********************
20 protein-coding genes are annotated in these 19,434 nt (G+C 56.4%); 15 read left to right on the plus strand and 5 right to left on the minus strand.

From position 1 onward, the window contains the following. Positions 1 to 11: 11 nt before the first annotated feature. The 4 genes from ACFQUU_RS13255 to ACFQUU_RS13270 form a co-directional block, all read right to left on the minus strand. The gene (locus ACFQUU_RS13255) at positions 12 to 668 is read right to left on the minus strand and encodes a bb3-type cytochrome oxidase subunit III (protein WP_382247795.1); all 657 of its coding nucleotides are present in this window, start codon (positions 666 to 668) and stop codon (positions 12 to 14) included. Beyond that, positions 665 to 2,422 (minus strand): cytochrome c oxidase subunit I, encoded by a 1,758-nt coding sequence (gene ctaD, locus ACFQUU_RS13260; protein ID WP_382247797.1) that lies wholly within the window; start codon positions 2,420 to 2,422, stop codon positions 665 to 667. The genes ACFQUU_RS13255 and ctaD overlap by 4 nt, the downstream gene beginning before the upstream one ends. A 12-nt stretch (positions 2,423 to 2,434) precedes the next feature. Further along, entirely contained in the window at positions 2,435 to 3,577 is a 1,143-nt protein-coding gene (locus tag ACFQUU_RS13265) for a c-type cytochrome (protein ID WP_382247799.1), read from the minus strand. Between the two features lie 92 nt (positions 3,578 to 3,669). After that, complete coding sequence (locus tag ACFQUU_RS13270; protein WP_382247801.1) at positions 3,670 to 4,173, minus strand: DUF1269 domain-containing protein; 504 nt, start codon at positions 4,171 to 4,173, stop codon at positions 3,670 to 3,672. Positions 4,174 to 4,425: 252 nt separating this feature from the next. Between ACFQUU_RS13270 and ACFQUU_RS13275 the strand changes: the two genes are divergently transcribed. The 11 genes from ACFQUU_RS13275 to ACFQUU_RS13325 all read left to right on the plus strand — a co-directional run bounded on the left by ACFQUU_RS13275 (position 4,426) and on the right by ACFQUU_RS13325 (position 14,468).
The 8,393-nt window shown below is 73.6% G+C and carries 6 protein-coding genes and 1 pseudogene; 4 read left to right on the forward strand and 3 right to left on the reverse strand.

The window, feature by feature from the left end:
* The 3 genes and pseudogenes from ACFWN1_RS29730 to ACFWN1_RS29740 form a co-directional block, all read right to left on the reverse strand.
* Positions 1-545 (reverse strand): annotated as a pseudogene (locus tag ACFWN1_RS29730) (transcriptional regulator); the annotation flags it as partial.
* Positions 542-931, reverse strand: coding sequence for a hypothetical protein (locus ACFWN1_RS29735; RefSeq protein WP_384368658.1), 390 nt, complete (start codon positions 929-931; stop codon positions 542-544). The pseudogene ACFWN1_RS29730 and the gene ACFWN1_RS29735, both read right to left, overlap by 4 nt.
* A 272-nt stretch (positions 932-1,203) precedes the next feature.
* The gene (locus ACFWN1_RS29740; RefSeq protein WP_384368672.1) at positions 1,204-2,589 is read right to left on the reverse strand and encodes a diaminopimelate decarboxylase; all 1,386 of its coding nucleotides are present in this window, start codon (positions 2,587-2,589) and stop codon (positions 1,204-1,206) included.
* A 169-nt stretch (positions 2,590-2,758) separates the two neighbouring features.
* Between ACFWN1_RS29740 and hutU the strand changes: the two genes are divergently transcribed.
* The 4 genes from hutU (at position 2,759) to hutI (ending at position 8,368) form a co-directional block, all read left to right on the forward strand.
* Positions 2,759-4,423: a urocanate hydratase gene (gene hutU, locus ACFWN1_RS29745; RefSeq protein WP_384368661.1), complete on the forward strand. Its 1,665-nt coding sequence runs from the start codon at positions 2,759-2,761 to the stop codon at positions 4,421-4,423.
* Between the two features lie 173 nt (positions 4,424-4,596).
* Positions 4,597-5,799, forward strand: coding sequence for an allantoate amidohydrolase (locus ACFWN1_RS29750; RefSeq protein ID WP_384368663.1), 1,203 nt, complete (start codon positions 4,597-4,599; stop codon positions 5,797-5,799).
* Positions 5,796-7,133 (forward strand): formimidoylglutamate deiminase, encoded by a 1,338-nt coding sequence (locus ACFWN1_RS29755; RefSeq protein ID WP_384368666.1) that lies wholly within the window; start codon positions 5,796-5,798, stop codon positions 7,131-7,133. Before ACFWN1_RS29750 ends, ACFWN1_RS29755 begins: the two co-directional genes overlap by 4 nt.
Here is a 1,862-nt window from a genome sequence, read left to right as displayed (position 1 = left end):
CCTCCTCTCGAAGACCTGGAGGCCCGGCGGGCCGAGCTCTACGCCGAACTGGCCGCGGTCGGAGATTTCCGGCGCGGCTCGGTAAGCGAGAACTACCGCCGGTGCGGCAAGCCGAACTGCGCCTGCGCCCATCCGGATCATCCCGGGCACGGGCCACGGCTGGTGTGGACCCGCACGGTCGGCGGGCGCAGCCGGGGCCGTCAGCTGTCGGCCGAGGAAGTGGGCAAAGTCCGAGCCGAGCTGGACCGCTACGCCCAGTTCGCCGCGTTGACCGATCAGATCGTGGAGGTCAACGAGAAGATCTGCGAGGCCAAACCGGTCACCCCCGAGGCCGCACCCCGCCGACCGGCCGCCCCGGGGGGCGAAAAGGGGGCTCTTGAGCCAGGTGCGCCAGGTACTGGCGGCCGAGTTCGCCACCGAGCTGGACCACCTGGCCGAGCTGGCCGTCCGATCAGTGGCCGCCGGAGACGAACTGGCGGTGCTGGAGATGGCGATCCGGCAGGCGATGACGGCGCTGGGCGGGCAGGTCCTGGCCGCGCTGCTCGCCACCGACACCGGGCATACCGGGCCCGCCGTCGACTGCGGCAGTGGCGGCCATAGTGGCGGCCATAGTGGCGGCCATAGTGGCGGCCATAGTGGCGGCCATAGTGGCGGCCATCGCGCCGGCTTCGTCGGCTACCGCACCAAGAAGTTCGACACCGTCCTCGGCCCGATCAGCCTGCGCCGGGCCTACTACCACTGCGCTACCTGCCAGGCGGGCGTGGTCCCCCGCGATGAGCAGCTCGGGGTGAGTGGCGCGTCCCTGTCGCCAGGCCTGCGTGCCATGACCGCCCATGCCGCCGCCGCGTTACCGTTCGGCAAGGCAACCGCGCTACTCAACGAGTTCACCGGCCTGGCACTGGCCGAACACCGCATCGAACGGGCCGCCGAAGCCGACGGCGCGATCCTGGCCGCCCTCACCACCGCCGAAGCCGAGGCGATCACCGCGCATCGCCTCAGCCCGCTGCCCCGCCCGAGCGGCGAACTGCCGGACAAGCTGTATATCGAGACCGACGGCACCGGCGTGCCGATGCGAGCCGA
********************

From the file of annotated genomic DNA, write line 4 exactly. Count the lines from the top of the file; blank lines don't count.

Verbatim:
The window, feature by feature from the left end: